Chakrasamvara emanated from the Buddha Vajradhara and was the main yidam (meditation deity) of the lineage founder Lord Jigten Sumgon.
In Western spiritual books, his name is regularly translated to mean “Highest Bliss”.
The Meaning Of Chakrasamvara Mantra
Composed in India during the eighth century, Chakrasamvara Tantra is foundational sacred writing of one of the most important Indian Buddhist tantric traditions.
Most of the well-known 80 Indian Mahasiddhas attained the highest realization relying on this deity, who is the chief yidam within the Drikung Kagyu lineage. The general lineage starts with the primordial Buddha Vajradhara, who taught Tilopa.
The lineage proceeds through Naropa, Marpa, Milarepa, Gampopa, and Phagmo Drupa, and the tradition of this practice was established by Ga Lotsawa, a contemporary of Phagmo Drupa.
This Tantra is largely dedicated to describing ritual, magical, and advanced meditative exercises. These potent exercises can be categorized with respect to the type of ”achievement” (siddhi – or spiritual power) that their successful application is thought to yield.
These are the supra-mundane achievement (lokottara-siddhi) of complete awakening, and the mundane powers (laukika-siddhi) of flight, intangibility, or pacifying enemies.
The Tantra relates, specifically or indirectly, with many mantras. The central deity, Samvara, is a type of Heruka, one of the principal yidam or meditational deities of the Sarma schools of Tibetan Buddhism, has a set of 3 mantras, a long ”root mantra” (mulamantra), a shorter ”essence mantra” (hrdayamantra), and an even shorter ”quintessence mantra” (upahrdayamantra).
The text additionally presents the essence and quintessence mantras of vajravArAhI, his consort. Both also have a set of very short mantras known as ”armor mantras” (kavaca). The remaining 60 deities in the mandala each have their own sacred mantra. The holy text also relates a few other mantras, such as the ”laughter mantra” and ”victory of the triple world” (trailokyavijaya) mantras.
The 14th Dalai Lama
His Holiness the 14th Dalai Lama gives spiritual teachings on this precious deity practice. It’s a system of anuttarayoga tantra, the most elevated of tantra practice to present.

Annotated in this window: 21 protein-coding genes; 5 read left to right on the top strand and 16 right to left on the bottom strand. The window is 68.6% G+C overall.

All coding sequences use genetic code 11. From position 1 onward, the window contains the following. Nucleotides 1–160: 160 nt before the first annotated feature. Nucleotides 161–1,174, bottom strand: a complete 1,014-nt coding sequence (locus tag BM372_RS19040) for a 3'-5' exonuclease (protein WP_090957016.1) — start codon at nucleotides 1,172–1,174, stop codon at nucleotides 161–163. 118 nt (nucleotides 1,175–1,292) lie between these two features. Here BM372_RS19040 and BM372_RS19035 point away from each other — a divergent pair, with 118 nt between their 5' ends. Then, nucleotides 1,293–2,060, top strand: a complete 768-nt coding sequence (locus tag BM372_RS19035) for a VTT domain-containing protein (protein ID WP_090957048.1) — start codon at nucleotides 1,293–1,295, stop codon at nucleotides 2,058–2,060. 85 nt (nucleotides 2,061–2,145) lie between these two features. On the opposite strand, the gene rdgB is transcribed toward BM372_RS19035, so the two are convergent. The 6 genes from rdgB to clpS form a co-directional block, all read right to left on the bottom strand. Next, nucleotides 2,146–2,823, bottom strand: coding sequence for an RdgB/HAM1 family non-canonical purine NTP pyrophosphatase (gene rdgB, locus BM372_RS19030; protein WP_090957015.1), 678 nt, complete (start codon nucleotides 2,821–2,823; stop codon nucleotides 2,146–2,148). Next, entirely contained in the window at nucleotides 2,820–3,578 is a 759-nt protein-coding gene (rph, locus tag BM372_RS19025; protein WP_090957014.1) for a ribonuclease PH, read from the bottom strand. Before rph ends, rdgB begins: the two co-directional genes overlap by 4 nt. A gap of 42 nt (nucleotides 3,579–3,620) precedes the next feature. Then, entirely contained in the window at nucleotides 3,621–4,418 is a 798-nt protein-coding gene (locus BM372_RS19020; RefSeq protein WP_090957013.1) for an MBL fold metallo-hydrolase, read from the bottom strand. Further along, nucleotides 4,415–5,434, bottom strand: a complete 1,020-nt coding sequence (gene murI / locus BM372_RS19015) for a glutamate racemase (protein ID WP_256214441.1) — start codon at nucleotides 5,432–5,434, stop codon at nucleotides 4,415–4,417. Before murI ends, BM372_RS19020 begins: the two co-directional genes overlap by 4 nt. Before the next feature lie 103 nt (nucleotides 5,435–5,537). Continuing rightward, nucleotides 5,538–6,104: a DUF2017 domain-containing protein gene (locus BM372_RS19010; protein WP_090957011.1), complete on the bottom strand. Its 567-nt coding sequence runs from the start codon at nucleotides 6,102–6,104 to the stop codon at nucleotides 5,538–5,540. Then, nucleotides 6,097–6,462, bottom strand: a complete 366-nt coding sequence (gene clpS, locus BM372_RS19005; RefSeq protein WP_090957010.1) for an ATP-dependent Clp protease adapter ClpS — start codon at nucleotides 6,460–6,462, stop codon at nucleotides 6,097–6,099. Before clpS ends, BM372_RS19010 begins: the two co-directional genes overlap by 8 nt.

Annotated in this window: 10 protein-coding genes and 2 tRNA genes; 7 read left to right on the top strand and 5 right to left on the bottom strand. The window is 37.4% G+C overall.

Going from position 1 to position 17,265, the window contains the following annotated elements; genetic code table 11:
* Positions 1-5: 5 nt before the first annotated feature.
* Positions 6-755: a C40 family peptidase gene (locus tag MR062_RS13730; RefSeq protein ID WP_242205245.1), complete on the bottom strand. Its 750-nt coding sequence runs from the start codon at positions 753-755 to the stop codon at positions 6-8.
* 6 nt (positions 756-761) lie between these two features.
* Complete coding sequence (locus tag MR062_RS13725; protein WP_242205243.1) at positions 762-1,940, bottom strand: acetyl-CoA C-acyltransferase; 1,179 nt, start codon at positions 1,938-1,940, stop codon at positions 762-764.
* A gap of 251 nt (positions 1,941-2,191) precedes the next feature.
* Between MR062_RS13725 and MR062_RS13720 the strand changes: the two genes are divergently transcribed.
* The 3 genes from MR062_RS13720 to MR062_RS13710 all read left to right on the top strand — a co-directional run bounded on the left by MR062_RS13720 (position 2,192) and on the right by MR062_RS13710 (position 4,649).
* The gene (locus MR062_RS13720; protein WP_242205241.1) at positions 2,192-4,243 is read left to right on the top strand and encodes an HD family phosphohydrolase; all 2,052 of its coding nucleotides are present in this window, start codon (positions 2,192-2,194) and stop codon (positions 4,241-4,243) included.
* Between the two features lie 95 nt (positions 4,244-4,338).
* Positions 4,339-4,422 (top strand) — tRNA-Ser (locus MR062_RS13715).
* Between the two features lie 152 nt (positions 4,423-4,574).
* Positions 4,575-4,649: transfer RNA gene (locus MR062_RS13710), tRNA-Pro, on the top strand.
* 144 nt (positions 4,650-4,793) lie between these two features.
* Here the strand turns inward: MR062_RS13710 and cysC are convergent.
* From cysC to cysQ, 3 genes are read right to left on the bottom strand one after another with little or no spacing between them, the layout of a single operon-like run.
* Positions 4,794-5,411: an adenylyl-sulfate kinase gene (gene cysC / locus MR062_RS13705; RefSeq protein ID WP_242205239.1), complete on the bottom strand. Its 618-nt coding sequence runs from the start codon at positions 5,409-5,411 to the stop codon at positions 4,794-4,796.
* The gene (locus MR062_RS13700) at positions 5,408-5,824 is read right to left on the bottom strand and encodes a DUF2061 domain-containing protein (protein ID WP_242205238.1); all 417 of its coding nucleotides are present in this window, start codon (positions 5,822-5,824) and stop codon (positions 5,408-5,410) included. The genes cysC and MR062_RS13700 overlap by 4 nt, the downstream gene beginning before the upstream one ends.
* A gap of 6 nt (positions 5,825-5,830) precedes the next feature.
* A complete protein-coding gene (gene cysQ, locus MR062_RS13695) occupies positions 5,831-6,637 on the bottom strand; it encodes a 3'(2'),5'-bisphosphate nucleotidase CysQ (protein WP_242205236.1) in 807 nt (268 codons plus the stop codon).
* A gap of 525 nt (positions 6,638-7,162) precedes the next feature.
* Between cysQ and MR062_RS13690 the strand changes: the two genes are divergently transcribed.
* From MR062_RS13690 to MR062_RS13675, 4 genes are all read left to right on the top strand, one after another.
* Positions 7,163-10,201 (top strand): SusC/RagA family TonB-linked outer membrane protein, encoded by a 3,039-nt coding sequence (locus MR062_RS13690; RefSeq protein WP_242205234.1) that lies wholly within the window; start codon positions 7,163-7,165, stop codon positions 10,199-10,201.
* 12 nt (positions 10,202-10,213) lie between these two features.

The Dalai Lama bases much of the commentary as well as instruction on Tsongkhapa’s commentary to the abbreviated tantra, called The Complete Elucidation of the Hidden Meanings and also a discourse on the holy text, by one of His Holiness’s teachers, Tsenzhab Serkong Rinpoche, on the generation stage of the Luipa lineage of Samvara composed by a great Tibetan yogi master called Akhu Sherab-gyatso.
He addresses the all-important heart-mind inspiration for practicing deity yoga, aka bodhicitta. Without proper motivation as a reason for the practice, we would be limited to one’s own personality or “self” which provides very limited benefit.
Why do we want to know more about true motivation?
Why do we want to practice any spiritual practice and deity meditation?
The principle reason needs to be compassion, our deep concern for others, strong bodhicitta wish to achieve not only better rebirths but, beyond that, liberation from uncontrollably recurring rebirth and furthermore, the enlightened mind of a Buddha to be able to help different beings, to the extent we can, gain liberation and enlightenment themselves.
Listen to more healing mantras on insightstate, like: Hari Om Shiva Om Mantra – Hindu Mantra For Peace of Mind, Kalachakra Mantra, or Shurangama Mantra.
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